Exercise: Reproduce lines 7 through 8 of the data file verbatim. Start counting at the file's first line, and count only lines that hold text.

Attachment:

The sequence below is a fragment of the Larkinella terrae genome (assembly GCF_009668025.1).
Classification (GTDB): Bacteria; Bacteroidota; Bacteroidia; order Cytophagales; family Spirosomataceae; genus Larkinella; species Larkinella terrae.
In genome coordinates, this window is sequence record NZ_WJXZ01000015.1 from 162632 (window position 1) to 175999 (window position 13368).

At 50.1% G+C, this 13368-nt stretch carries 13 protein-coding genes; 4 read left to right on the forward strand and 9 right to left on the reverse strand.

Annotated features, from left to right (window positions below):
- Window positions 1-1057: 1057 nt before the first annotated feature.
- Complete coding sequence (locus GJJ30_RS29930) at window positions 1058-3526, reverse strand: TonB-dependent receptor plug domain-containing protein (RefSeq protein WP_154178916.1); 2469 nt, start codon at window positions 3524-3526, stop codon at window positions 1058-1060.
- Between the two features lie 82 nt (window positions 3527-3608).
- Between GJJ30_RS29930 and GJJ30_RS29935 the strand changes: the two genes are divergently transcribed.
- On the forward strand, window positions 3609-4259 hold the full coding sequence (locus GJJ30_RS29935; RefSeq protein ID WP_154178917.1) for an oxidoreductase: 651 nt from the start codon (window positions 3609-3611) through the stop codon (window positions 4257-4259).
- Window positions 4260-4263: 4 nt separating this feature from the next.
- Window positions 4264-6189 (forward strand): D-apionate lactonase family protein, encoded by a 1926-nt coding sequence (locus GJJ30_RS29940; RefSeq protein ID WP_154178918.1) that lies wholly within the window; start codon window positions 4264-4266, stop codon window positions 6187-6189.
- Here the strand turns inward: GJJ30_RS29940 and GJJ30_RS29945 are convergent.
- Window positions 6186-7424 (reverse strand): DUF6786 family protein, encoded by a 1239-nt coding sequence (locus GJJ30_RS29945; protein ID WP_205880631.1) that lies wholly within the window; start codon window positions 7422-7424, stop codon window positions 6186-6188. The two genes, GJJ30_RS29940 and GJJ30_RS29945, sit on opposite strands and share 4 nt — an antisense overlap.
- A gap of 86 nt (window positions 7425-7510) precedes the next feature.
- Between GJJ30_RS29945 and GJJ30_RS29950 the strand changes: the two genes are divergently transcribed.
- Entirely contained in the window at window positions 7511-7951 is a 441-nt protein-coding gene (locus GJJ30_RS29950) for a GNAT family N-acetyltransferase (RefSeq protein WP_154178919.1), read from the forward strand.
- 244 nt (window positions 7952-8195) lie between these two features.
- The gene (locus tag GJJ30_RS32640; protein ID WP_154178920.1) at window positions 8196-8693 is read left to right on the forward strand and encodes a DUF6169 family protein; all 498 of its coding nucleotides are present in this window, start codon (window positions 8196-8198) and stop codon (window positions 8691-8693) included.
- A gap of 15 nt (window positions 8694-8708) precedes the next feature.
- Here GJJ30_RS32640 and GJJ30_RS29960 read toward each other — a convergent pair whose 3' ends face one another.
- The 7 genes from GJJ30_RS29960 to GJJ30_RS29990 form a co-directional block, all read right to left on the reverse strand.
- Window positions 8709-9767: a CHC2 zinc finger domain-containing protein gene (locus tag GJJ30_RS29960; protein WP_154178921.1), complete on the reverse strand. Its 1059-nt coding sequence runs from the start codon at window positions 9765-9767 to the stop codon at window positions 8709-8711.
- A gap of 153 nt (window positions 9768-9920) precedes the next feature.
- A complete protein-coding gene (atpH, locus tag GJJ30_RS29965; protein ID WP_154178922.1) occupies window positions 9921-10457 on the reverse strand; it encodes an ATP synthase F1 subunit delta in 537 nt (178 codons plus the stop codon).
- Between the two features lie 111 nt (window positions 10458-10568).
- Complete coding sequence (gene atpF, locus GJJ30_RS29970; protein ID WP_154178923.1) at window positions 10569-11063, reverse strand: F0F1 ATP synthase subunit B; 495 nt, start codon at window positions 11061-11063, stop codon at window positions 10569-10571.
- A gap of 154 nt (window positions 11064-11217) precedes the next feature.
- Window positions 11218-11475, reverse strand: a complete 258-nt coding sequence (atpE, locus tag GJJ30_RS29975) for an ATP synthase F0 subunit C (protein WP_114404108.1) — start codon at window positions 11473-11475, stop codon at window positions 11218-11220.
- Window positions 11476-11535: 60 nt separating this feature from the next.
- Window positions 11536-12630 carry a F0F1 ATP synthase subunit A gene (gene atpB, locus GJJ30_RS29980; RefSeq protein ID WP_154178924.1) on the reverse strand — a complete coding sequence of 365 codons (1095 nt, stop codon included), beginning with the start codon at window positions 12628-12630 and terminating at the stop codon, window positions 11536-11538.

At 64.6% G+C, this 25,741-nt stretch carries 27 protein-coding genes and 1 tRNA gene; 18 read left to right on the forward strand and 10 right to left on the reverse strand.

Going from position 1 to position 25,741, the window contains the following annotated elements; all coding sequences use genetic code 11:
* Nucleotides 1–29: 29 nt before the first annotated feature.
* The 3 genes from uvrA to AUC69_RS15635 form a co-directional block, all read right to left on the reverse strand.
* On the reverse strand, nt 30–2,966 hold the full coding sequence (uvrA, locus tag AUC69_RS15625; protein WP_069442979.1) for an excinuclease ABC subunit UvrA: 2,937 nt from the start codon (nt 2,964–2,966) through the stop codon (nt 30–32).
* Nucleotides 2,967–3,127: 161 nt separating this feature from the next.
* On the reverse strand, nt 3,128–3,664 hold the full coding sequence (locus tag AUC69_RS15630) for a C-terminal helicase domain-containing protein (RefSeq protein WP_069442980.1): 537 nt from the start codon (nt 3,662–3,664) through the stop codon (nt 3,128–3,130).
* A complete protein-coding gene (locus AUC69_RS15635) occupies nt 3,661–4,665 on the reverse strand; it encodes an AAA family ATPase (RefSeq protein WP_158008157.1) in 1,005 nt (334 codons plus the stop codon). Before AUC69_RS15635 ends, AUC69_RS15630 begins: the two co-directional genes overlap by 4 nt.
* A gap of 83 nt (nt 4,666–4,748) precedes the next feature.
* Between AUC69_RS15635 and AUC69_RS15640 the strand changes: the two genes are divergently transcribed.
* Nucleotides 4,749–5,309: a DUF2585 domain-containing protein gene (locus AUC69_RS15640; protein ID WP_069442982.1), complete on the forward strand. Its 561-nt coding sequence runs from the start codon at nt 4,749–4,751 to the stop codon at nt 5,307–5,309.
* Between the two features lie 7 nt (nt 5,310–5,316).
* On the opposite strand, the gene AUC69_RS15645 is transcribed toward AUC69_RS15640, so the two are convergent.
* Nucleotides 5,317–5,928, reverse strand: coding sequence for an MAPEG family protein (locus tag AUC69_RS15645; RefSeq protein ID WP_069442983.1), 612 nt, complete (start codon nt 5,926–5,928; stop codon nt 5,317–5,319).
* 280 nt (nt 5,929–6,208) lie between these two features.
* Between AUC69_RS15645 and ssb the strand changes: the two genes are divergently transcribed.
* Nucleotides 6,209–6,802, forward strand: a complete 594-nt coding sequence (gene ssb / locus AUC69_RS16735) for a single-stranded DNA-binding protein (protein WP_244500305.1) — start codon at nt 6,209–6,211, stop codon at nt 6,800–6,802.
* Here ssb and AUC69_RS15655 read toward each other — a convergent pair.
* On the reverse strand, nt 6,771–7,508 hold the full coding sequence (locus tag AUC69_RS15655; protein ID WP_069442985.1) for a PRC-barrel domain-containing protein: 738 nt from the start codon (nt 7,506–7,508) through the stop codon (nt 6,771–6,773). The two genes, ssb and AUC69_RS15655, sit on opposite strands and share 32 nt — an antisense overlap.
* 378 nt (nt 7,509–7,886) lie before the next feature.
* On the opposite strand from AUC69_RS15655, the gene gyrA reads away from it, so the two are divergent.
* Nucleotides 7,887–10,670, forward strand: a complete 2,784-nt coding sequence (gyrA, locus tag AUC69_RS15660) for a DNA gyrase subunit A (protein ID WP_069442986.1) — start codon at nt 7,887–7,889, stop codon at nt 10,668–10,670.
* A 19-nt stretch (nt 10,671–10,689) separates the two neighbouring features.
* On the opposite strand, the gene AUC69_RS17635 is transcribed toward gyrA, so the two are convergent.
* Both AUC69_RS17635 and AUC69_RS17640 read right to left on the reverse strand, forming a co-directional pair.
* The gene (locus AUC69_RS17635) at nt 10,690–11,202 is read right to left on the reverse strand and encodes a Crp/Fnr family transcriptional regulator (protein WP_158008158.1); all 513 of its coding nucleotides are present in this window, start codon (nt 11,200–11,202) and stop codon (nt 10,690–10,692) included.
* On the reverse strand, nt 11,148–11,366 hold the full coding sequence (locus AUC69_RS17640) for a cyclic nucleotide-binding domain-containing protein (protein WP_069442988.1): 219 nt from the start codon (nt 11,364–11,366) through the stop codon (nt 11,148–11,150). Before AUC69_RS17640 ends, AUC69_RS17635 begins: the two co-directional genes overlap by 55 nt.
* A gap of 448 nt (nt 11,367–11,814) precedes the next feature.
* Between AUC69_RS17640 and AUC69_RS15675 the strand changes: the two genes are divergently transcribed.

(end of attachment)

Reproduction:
- Complete coding sequence (locus GJJ30_RS29930) at window positions 1058-3526, reverse strand: TonB-dependent receptor plug domain-containing protein (RefSeq protein WP_154178916.1); 2469 nt, start codon at window positions 3524-3526, stop codon at window positions 1058-1060.
- Between the two features lie 82 nt (window positions 3527-3608).